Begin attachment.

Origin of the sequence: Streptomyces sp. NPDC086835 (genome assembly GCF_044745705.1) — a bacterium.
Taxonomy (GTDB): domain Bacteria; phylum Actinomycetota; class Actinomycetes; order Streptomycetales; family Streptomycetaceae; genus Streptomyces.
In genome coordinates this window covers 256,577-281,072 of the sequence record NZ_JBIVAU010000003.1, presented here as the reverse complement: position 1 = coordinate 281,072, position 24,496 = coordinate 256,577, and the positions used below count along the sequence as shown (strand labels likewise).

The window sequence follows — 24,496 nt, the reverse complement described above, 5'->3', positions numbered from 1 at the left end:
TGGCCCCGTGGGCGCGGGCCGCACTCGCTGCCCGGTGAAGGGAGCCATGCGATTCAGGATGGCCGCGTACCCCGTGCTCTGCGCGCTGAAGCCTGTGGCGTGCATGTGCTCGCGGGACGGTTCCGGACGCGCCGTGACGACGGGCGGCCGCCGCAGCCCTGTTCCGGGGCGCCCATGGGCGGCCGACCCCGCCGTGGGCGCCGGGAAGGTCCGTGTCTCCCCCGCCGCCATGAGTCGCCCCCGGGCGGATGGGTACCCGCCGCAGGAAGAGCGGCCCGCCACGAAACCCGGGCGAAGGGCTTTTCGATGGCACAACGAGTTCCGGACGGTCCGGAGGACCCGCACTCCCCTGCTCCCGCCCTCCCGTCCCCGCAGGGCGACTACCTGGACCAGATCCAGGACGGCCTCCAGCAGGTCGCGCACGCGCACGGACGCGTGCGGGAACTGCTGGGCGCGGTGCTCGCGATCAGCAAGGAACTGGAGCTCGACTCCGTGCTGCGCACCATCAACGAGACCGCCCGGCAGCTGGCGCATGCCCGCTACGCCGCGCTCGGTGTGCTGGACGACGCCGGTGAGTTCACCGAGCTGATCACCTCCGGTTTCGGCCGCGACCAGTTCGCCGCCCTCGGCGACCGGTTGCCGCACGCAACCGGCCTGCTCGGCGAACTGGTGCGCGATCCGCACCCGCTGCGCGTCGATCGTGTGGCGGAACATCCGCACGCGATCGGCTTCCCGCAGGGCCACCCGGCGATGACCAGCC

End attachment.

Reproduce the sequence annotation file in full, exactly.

Origin of the sequence: Streptomyces sp. NPDC086835 (genome assembly GCF_044745705.1) — a bacterium.
Taxonomy (GTDB): domain Bacteria; phylum Actinomycetota; class Actinomycetes; order Streptomycetales; family Streptomycetaceae; genus Streptomyces.
In genome coordinates this window covers 256,577-281,072 of the sequence record NZ_JBIVAU010000003.1, presented here as the reverse complement: position 1 = coordinate 281,072, position 24,496 = coordinate 256,577, and the positions used below count along the sequence as shown (strand labels likewise).

The window sequence follows — 24,496 nt, the reverse complement described above, 5'->3', positions numbered from 1 at the left end:
TGGCCCCGTGGGCGCGGGCCGCACTCGCTGCCCGGTGAAGGGAGCCATGCGATTCAGGATGGCCGCGTACCCCGTGCTCTGCGCGCTGAAGCCTGTGGCGTGCATGTGCTCGCGGGACGGTTCCGGACGCGCCGTGACGACGGGCGGCCGCCGCAGCCCTGTTCCGGGGCGCCCATGGGCGGCCGACCCCGCCGTGGGCGCCGGGAAGGTCCGTGTCTCCCCCGCCGCCATGAGTCGCCCCCGGGCGGATGGGTACCCGCCGCAGGAAGAGCGGCCCGCCACGAAACCCGGGCGAAGGGCTTTTCGATGGCACAACGAGTTCCGGACGGTCCGGAGGACCCGCACTCCCCTGCTCCCGCCCTCCCGTCCCCGCAGGGCGACTACCTGGACCAGATCCAGGACGGCCTCCAGCAGGTCGCGCACGCGCACGGACGCGTGCGGGAACTGCTGGGCGCGGTGCTCGCGATCAGCAAGGAACTGGAGCTCGACTCCGTGCTGCGCACCATCAACGAGACCGCCCGGCAGCTGGCGCATGCCCGCTACGCCGCGCTCGGTGTGCTGGACGACGCCGGTGAGTTCACCGAGCTGATCACCTCCGGTTTCGGCCGCGACCAGTTCGCCGCCCTCGGCGACCGGTTGCCGCACGCAACCGGCCTGCTCGGCGAACTGGTGCGCGATCCGCACCCGCTGCGCGTCGATCGTGTGGCGGAACATCCGCACGCGATCGGCTTCCCGCAGGGCCACCCGGCGATGACCAGCC